books · mental health

Book review: Tigger on the Couch

book: Tigger on the Couch
author: Laura James

I loaned this book from the library yesterday (28th April 2017) and I finished it in one night. I am quite a fast reader anyway but I really enjoyed the story.

Tigger on the Couch is an amusing take on self-help and psychological disorders of our favourite characters mental health issues. I’ve heard pretty good reviews from individuals who’ve read this story so I decided to give it ago.

The stories made me laugh and it was amusing to see our favourite characters being diagnosed with mental health conditions. Tigger is diagnosed with Attention Deficit Hyperactivity Disorder, the Queen of  Hearts has traits of Acquired Situational Narcissim and Cinderella is diagnosed with Approval Addiction.

The story isn’t to be taken seriously and it isn’t for someone who wants to know more about the conditions in-depth. However, if you want a story that is quick to read and is light and fun, this is definitely your book. Mental health is no laughing matter however, we’re used to being read stories as children in a light hearted way but actually, what would happen if these behaviours that seemed so normal in childhood stories were later diagnosed as a mental health issue? The checklists at the end of each character always allows us to check off any points of any traits for a disorder that we see in others. For instance, Cinderella’s Approval Addiction or Tinkerbell’s Personality Disorder.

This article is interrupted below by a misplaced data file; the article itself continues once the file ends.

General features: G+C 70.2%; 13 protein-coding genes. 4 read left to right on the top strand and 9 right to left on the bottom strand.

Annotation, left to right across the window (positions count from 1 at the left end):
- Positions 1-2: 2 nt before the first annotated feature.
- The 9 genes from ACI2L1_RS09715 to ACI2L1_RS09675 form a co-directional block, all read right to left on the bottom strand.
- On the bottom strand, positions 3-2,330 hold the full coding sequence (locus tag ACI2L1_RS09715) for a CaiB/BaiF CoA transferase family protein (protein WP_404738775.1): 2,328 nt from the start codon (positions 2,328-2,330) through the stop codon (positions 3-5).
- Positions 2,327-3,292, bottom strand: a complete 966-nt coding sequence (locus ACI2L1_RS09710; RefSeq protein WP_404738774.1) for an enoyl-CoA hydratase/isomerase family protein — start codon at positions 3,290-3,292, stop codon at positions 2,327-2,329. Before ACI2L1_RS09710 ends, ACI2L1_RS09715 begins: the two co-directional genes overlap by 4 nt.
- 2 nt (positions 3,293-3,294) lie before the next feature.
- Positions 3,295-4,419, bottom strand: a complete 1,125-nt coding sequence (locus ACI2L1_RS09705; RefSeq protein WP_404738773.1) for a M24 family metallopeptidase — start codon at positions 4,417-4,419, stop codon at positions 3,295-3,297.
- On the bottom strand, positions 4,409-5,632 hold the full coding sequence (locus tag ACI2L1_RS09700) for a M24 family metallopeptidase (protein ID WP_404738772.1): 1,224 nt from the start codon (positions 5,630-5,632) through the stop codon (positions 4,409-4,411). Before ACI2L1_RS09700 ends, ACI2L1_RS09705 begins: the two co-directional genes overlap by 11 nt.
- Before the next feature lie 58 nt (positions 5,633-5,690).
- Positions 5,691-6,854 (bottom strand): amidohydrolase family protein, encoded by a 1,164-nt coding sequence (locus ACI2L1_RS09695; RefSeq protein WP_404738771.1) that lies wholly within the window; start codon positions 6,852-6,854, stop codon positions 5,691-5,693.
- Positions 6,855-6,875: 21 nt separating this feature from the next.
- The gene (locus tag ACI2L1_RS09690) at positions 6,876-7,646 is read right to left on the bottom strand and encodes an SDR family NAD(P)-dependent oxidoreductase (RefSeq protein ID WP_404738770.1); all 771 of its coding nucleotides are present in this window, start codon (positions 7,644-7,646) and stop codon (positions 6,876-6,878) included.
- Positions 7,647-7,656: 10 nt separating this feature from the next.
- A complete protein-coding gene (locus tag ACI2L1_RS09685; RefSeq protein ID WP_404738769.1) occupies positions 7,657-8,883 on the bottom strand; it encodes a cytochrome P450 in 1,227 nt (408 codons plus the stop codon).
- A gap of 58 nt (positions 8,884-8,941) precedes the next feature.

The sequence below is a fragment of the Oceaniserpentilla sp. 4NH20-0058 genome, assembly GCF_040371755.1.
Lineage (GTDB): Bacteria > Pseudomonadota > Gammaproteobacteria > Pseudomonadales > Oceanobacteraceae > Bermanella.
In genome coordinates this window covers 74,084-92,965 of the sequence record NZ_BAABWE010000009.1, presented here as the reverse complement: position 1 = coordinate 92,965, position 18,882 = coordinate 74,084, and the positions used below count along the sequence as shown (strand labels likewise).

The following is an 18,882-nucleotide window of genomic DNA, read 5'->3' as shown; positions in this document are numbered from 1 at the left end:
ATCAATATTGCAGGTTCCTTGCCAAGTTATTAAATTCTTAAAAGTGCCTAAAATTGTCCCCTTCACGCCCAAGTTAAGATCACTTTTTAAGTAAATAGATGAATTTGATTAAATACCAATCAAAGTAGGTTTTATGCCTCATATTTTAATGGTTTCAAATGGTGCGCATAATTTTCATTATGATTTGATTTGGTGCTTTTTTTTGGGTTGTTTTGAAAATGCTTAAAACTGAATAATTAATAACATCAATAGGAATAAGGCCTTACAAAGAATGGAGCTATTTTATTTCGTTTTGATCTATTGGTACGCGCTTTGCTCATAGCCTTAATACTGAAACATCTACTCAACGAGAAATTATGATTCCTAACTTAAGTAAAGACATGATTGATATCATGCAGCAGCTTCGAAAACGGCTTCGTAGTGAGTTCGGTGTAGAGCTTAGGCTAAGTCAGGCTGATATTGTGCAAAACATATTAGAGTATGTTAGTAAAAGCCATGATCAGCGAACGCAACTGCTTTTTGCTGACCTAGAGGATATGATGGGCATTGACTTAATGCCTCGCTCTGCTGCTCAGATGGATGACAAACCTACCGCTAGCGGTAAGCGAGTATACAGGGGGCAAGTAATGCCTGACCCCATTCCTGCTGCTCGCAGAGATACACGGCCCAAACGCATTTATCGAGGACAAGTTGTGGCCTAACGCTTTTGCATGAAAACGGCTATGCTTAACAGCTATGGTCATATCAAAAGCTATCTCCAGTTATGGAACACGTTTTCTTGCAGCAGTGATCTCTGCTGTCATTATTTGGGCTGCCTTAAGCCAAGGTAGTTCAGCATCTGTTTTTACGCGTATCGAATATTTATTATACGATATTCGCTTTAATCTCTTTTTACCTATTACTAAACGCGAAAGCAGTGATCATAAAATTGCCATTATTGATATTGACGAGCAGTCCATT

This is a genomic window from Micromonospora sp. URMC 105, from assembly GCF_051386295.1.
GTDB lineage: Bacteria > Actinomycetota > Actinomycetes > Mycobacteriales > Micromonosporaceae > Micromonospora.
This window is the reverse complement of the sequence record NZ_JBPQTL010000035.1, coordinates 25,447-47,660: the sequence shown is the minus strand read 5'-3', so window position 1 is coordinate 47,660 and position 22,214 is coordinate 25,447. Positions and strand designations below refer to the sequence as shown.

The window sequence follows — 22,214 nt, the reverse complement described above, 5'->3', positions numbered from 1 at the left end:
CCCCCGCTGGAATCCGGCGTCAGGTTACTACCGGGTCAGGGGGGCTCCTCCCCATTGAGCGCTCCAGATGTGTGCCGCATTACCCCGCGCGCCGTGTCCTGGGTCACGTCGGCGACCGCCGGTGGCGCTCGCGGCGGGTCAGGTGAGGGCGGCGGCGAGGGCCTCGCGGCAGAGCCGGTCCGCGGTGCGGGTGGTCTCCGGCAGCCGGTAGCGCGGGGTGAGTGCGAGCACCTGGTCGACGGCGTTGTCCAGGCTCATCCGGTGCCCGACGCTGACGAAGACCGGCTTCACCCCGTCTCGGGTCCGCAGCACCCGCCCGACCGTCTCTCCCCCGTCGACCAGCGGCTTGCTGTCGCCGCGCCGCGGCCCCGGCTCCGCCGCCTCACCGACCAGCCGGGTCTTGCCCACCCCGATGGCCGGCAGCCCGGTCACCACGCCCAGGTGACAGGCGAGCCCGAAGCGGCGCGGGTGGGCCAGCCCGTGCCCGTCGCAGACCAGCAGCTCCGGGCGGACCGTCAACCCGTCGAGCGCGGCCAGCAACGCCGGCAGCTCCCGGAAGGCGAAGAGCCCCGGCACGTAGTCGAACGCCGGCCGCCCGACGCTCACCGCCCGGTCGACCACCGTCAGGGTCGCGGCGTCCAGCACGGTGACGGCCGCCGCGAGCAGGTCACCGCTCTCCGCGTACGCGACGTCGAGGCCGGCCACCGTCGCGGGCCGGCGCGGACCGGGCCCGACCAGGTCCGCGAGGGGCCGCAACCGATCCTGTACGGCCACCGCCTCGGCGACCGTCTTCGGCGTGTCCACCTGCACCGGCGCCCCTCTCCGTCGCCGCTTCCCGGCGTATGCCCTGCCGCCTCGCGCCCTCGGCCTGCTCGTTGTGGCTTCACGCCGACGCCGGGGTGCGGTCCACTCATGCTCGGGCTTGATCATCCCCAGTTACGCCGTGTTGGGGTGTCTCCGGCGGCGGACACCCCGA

My only negative on the book is that some areas are quite repetitive and it is clear that the author isn’t somebody with knowledge of mental health conditions. She is not a psychologist. However, putting these small negatives aside, it provides a layman’s overview and is great at recognising possible traits in those around us.

I’d recommend the book for knowledge on the conditions it describes in the book although I would look at other sources of information if you want to increase your knowledge on the conditions mentioned. By the end of the book, you’ll begin to wonder how you grew up so well despite the sociopaths on your bookshelf.







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